Star Cinema’s 25th anniversary offering Kasal is so easy on the eyes that for the sake of entertainment, you’ll perhaps be willing to overlook its overambition.
Director Ruel Bayani taps Derek Ramsay, Paulo Avelino, and Bea Alonzo to figure in a love triangle drama that puts a new spin on infidelity, acceptance, and forgiveness.
The film also boasts of a stellar supporting cast that include Christopher de Leon, Cherie Gil, Ricky Davao, Cris Villongco, and newbie Kylie Verzosa.
When Lia (Bea Alonzo) accepted a marriage proposal from Philip (Paulo Avelino), the scion of a political family in Cebu, she also embraced the responsibility of helping him win the mayoralty race as he attempts to replace his father.
Faced with a strong opponent, Philip’s biggest chance of winning the race lies on the long-awaited rehabilitation of a major provincial bridge.
Funding was immediately raised and a contractor from Dubai was hired by Philip’s political strategists. There’s just one problem: the firm is run by Lia’s ex-boyfriend Wado (Derek Ramsay) who secretly wants Lia back.
Things take a more sinister turn when Wado discovers a secret of Philip’s that can destroy not only his relationship with Lia but his family’s political machinations as well.
The outlandishness of the premise is bound to make any serious moviegoer to recoil at the absurdity of the plot but if one chooses to accept the film for what it is—a pumped up melodrama in the vein of soap operas—you’ll discover that the wild turn of events fleshes out an energetic script that will keep you riveted to your proverbial seat.
What I first found endearing about Kasal were the breathtaking shots of Cebu’s picturesque spots that creates an idealized provincial life that is soothing to the senses and evocative of feelings of love and romance.
It was the field of thousands of pale roses and the heritage sites that reflect the then unmolested ardour between Lia and Philip. Our inamorata herself lives in a charming Filipiniana-style house with a bright living room, wooden furniture, a wide veranda, and white curtains billowing in the breeze.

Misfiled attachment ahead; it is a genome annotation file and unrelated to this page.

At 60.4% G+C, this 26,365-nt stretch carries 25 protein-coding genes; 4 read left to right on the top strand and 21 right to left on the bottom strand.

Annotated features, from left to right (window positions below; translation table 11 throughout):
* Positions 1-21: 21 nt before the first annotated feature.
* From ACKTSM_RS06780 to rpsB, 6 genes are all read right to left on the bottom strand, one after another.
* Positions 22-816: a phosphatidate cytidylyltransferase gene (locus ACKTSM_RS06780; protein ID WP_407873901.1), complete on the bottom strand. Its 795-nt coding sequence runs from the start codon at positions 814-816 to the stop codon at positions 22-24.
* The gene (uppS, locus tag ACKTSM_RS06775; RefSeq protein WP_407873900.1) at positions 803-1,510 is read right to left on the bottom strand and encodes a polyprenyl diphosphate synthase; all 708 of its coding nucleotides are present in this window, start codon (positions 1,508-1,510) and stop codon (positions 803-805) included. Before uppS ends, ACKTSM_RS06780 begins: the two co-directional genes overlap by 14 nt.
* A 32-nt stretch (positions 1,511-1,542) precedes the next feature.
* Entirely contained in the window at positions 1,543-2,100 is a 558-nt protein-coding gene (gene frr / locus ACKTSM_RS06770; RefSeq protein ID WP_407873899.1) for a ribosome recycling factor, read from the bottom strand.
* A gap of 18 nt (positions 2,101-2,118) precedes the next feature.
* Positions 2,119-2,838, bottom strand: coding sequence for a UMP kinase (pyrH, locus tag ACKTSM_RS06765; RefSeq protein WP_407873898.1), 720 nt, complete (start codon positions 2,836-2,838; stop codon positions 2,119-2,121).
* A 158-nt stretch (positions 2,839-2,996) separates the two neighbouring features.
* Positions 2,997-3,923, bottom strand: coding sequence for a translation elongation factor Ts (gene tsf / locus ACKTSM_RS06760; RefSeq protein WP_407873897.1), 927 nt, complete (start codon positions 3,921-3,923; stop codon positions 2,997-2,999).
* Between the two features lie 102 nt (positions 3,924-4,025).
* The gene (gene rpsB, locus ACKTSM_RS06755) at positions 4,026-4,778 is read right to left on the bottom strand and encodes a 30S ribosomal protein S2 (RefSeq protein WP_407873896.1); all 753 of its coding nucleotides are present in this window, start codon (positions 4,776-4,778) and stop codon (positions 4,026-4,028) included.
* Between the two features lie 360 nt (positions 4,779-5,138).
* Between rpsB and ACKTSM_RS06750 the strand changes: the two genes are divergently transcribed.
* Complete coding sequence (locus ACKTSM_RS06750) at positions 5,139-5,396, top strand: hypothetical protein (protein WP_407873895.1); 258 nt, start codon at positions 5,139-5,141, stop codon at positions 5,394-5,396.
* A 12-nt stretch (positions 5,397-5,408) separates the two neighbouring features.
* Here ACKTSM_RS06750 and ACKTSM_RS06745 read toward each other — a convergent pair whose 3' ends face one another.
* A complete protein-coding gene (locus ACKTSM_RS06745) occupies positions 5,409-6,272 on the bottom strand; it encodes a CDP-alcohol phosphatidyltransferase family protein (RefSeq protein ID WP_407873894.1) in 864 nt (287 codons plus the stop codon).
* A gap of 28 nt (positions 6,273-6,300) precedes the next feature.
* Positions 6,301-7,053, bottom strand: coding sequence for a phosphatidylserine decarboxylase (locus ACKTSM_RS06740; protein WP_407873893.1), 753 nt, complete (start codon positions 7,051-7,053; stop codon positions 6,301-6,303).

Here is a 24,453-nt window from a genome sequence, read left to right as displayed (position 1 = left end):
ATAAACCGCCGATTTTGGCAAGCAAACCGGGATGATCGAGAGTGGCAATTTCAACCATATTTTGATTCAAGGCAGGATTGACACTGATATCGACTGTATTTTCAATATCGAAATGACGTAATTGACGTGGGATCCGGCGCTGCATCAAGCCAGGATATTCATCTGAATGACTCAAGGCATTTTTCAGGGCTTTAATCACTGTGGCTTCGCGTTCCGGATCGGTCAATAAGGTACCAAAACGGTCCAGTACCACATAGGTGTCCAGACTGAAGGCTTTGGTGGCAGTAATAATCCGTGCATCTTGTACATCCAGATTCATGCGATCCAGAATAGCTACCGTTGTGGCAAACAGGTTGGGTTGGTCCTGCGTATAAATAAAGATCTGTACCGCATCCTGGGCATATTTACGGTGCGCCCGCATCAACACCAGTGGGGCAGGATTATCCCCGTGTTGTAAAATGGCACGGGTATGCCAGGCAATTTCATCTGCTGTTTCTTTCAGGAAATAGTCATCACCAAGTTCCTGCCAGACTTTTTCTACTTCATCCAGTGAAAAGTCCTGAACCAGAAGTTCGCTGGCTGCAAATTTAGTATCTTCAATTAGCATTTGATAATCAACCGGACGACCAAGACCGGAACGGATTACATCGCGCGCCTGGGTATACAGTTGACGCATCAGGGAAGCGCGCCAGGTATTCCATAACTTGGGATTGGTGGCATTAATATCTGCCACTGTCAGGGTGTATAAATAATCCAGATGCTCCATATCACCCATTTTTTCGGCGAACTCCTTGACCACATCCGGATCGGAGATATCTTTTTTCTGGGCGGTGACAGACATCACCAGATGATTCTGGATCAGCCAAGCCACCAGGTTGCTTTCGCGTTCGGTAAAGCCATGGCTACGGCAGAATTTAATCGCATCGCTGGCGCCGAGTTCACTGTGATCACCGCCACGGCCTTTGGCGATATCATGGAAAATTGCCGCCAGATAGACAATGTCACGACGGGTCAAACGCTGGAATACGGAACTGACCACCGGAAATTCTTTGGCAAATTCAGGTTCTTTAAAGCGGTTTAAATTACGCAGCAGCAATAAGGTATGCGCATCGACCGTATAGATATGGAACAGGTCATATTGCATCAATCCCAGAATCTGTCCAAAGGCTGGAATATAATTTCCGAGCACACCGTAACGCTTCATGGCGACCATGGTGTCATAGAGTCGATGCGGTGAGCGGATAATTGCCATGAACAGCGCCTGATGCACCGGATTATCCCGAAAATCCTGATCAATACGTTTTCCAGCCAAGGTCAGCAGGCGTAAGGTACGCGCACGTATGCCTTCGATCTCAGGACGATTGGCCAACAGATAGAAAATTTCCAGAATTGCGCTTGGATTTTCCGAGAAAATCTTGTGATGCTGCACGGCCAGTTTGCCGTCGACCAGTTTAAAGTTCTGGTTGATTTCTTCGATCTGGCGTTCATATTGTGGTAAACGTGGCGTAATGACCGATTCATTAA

By contrast, the infectious energy of the city’s posh urbanized areas set the mood for danger and desire.
As expected, Bea delivered a powerful performance of a woman coming to terms with a string of betrayals and bad luck. But this is not something we’ve seen her do so many times already that it seems like she’s playing more of a support to Paulo Avelino’s more richly-textured character.
This may be one of Paulo's finest performances as he brings to life a man slowly losing control of his destiny and identity.
Derek once again proves that he is a provocateur extraordinaire. His sinister character stokes the fire and keeps it burning. When he resorts to despicable acts to get what he wants, one can't help but hope that karma bites him right on the ass.
In its effort to be set apart from other films about infidelity, the film suffers from being overburdened with plot details that absolutely do not make sense in a realistic setting, only serving to amplify the drama and titillate the audience even more.
But bigger is not always better. The larger-than-life personalities of characters and the outlandish turn of events lend it an almost comical feel, almost asking not to be taken seriously.
The psychotic but favored ex-girlfriend, the kontrabida and matapobre mother, the pushy father—all stock characters in a soap opera that could have been more humanized for better effect.
In the end, the multi-faceted Philip becomes the character whom we can relate to the most.
The film could have benefitted from a more streamlined plot or had it at least stayed within the natural limitations of events so the struggle will seem real.
Kasal will have two kinds of audience: one who sees the film for the plot and who will certainly find holes aplenty, and the other who will treat the plot as secondary and merely a vehicle to increase the entertainment factor of the film.
The film is ultimately saved from being insufferable by the performances which are indeed stellar even for the supporting cast.
2016 Miss International Kylie Verzosa and thespian Cris Villongco were firebrands as women who use a deep sense of amorality to advance their interests.
Kylie oozes with sex appeal and shows a ferocity that is unleashed during her steamy love scene with Derek.
Cris displays a level of intensity that is refreshing on the big screen.
Like its overarching theme of acceptance and forgiveness, Kasal should be enjoyed with a thorough suspension of disbelief. It is a passionate film that reflects on injustices both at the societal and personal level.
If you’re sorely in need of catharsis, the confrontation scenes will evoke emotions in you and hopefully seed a few pieces of inconvenient truths in your mind, leaving you with something to ponder on.
But in the end, it leaves a message of hope for the future.
For what? You’ll have to see for yourself.
Kasal is graded B by the Cinema Evaluation Board.